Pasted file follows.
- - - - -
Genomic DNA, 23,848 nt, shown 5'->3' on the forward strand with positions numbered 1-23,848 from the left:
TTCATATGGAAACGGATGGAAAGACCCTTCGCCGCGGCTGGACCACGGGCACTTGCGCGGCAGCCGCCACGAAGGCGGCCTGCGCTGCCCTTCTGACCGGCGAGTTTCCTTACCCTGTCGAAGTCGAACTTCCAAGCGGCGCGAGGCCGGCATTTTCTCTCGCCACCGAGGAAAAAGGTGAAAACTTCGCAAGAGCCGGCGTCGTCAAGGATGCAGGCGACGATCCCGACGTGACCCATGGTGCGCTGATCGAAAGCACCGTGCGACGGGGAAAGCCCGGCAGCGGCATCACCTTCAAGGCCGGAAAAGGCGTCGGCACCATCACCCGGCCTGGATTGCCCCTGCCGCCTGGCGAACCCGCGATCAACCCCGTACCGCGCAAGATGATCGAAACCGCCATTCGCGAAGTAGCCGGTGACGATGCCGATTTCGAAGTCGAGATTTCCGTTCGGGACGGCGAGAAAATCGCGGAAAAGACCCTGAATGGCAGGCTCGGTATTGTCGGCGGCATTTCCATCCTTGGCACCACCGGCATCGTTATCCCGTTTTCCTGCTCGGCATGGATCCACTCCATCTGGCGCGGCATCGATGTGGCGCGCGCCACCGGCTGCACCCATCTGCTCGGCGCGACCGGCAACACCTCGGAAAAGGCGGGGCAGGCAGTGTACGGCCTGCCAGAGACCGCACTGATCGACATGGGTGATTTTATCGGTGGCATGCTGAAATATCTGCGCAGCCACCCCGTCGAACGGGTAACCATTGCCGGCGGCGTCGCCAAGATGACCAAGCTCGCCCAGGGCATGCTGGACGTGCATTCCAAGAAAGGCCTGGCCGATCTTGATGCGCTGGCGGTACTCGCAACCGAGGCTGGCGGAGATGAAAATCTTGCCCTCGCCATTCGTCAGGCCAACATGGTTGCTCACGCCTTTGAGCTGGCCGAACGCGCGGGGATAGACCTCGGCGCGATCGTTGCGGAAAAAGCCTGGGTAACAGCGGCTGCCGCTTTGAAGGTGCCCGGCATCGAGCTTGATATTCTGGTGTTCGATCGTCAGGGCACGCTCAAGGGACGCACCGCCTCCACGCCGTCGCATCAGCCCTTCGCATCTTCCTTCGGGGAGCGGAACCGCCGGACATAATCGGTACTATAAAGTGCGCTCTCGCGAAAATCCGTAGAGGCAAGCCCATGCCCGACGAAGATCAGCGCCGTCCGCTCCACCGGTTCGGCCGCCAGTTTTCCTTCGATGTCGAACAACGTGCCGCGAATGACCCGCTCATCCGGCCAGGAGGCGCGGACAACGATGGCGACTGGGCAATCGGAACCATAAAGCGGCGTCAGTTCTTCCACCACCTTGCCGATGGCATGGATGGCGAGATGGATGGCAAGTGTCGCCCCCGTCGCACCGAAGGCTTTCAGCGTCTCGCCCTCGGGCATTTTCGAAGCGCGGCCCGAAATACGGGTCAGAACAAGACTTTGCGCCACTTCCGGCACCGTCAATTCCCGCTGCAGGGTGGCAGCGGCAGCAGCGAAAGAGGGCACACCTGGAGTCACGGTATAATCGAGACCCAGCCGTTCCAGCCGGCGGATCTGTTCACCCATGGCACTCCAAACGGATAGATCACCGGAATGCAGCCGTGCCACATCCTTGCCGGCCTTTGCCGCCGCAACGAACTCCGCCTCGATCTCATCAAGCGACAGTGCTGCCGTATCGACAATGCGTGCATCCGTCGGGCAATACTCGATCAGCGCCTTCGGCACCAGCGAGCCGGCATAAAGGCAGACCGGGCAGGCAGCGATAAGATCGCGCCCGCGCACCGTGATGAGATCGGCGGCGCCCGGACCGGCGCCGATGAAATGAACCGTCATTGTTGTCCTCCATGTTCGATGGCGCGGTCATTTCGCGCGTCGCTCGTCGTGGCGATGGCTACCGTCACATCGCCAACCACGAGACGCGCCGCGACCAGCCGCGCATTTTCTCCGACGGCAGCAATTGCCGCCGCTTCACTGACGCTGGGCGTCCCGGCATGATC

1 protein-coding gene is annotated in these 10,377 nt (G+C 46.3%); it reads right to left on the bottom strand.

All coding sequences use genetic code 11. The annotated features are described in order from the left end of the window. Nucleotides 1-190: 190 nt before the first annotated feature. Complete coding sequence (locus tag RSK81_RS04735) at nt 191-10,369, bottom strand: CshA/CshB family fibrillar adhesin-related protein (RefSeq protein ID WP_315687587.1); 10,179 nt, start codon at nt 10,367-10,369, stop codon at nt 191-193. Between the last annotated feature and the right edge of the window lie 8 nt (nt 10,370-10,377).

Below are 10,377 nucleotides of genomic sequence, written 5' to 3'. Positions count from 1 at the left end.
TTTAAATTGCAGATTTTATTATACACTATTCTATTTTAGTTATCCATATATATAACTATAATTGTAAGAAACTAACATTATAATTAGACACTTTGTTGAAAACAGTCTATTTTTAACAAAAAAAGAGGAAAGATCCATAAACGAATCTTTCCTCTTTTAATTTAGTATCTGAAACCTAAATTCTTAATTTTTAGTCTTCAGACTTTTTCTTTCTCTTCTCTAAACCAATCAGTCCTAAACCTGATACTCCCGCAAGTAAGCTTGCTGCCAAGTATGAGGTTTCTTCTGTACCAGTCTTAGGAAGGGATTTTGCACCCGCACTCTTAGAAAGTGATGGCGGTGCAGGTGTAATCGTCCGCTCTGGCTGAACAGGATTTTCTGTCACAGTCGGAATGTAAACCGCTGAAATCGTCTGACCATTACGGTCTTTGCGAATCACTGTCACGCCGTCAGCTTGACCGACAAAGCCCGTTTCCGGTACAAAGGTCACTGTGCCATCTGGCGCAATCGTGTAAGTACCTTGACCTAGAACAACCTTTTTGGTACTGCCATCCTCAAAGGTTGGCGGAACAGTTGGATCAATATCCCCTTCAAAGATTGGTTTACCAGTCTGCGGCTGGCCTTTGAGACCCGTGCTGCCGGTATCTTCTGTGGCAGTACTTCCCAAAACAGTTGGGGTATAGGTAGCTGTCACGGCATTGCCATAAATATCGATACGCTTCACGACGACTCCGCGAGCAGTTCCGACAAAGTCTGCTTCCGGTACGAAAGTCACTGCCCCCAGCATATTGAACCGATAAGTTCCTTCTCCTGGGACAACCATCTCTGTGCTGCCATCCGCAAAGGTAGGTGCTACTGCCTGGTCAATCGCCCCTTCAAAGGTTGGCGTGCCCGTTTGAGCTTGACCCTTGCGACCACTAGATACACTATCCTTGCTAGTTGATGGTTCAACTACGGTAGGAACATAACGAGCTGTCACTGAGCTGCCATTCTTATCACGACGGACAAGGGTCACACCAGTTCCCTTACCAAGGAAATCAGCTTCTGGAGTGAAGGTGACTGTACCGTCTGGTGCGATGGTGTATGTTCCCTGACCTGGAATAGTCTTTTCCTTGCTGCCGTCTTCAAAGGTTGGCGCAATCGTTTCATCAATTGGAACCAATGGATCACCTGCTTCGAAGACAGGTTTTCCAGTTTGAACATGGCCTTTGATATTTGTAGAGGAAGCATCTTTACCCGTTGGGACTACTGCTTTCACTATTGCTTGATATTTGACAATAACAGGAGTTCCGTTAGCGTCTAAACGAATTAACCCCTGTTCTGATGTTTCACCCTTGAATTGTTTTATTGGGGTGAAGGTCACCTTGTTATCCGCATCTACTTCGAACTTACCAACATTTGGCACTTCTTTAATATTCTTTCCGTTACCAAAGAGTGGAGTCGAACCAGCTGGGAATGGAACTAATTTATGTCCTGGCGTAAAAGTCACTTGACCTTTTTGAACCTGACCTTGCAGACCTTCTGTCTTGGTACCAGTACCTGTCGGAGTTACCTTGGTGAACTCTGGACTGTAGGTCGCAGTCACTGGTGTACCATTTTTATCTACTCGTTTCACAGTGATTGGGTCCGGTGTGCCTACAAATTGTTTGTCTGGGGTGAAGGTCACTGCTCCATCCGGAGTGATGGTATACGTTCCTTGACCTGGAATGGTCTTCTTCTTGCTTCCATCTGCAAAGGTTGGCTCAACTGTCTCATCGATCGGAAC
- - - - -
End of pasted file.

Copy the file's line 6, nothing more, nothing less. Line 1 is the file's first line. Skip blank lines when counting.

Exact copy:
TTTAAATTGCAGATTTTATTATACACTATTCTATTTTAGTTATCCATATATATAACTATAATTGTAAGAAACTAACATTATAATTAGACACTTTGTTGAAAACAGTCTATTTTTAACAAAAAAAGAGGAAAGATCCATAAACGAATCTTTCCTCTTTTAATTTAGTATCTGAAACCTAAATTCTTAATTTTTAGTCTTCAGACTTTTTCTTTCTCTTCTCTAAACCAATCAGTCCTAAACCTGATACTCCCGCAAGTAAGCTTGCTGCCAAGTATGAGGTTTCTTCTGTACCAGTCTTAGGAAGGGATTTTGCACCCGCACTCTTAGAAAGTGATGGCGGTGCAGGTGTAATCGTCCGCTCTGGCTGAACAGGATTTTCTGTCACAGTCGGAATGTAAACCGCTGAAATCGTCTGACCATTACGGTCTTTGCGAATCACTGTCACGCCGTCAGCTTGACCGACAAAGCCCGTTTCCGGTACAAAGGTCACTGTGCCATCTGGCGCAATCGTGTAAGTACCTTGACCTAGAACAACCTTTTTGGTACTGCCATCCTCAAAGGTTGGCGGAACAGTTGGATCAATATCCCCTTCAAAGATTGGTTTACCAGTCTGCGGCTGGCCTTTGAGACCCGTGCTGCCGGTATCTTCTGTGGCAGTACTTCCCAAAACAGTTGGGGTATAGGTAGCTGTCACGGCATTGCCATAAATATCGATACGCTTCACGACGACTCCGCGAGCAGTTCCGACAAAGTCTGCTTCCGGTACGAAAGTCACTGCCCCCAGCATATTGAACCGATAAGTTCCTTCTCCTGGGACAACCATCTCTGTGCTGCCATCCGCAAAGGTAGGTGCTACTGCCTGGTCAATCGCCCCTTCAAAGGTTGGCGTGCCCGTTTGAGCTTGACCCTTGCGACCACTAGATACACTATCCTTGCTAGTTGATGGTTCAACTACGGTAGGAACATAACGAGCTGTCACTGAGCTGCCATTCTTATCACGACGGACAAGGGTCACACCAGTTCCCTTACCAAGGAAATCAGCTTCTGGAGTGAAGGTGACTGTACCGTCTGGTGCGATGGTGTATGTTCCCTGACCTGGAATAGTCTTTTCCTTGCTGCCGTCTTCAAAGGTTGGCGCAATCGTTTCATCAATTGGAACCAATGGATCACCTGCTTCGAAGACAGGTTTTCCAGTTTGAACATGGCCTTTGATATTTGTAGAGGAAGCATCTTTACCCGTTGGGACTACTGCTTTCACTATTGCTTGATATTTGACAATAACAGGAGTTCCGTTAGCGTCTAAACGAATTAACCCCTGTTCTGATGTTTCACCCTTGAATTGTTTTATTGGGGTGAAGGTCACCTTGTTATCCGCATCTACTTCGAACTTACCAACATTTGGCACTTCTTTAATATTCTTTCCGTTACCAAAGAGTGGAGTCGAACCAGCTGGGAATGGAACTAATTTATGTCCTGGCGTAAAAGTCACTTGACCTTTTTGAACCTGACCTTGCAGACCTTCTGTCTTGGTACCAGTACCTGTCGGAGTTACCTTGGTGAACTCTGGACTGTAGGTCGCAGTCACTGGTGTACCATTTTTATCTACTCGTTTCACAGTGATTGGGTCCGGTGTGCCTACAAATTGTTTGTCTGGGGTGAAGGTCACTGCTCCATCCGGAGTGATGGTATACGTTCCTTGACCTGGAATGGTCTTCTTCTTGCTTCCATCTGCAAAGGTTGGCTCAACTGTCTCATCGATCGGAAC